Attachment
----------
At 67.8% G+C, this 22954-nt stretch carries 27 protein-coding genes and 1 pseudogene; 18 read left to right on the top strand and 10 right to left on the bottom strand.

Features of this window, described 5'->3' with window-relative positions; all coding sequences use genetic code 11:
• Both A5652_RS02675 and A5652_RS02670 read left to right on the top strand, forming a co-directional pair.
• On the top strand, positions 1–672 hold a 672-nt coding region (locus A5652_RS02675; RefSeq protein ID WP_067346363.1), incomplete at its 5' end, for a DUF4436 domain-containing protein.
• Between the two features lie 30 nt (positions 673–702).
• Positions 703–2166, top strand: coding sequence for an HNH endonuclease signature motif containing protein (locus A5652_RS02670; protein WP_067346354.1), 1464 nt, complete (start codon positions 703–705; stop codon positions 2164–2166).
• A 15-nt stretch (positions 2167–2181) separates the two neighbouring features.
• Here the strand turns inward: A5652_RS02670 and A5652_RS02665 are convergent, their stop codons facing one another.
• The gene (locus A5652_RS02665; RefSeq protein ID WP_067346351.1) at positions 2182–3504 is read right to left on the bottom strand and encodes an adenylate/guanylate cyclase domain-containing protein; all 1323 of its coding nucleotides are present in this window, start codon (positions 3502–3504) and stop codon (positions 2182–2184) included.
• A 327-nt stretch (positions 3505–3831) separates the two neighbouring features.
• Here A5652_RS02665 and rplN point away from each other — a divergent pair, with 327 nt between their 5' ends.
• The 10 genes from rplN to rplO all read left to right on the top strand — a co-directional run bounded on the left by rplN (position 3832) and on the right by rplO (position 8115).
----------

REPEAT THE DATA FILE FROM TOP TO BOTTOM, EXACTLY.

At 67.8% G+C, this 22954-nt stretch carries 27 protein-coding genes and 1 pseudogene; 18 read left to right on the top strand and 10 right to left on the bottom strand.

Features of this window, described 5'->3' with window-relative positions; all coding sequences use genetic code 11:
• Both A5652_RS02675 and A5652_RS02670 read left to right on the top strand, forming a co-directional pair.
• On the top strand, positions 1–672 hold a 672-nt coding region (locus A5652_RS02675; RefSeq protein ID WP_067346363.1), incomplete at its 5' end, for a DUF4436 domain-containing protein.
• Between the two features lie 30 nt (positions 673–702).
• Positions 703–2166, top strand: coding sequence for an HNH endonuclease signature motif containing protein (locus A5652_RS02670; protein WP_067346354.1), 1464 nt, complete (start codon positions 703–705; stop codon positions 2164–2166).
• A 15-nt stretch (positions 2167–2181) separates the two neighbouring features.
• Here the strand turns inward: A5652_RS02670 and A5652_RS02665 are convergent, their stop codons facing one another.
• The gene (locus A5652_RS02665; RefSeq protein ID WP_067346351.1) at positions 2182–3504 is read right to left on the bottom strand and encodes an adenylate/guanylate cyclase domain-containing protein; all 1323 of its coding nucleotides are present in this window, start codon (positions 3502–3504) and stop codon (positions 2182–2184) included.
• A 327-nt stretch (positions 3505–3831) separates the two neighbouring features.
• Here A5652_RS02665 and rplN point away from each other — a divergent pair, with 327 nt between their 5' ends.
• The 10 genes from rplN to rplO all read left to right on the top strand — a co-directional run bounded on the left by rplN (position 3832) and on the right by rplO (position 8115).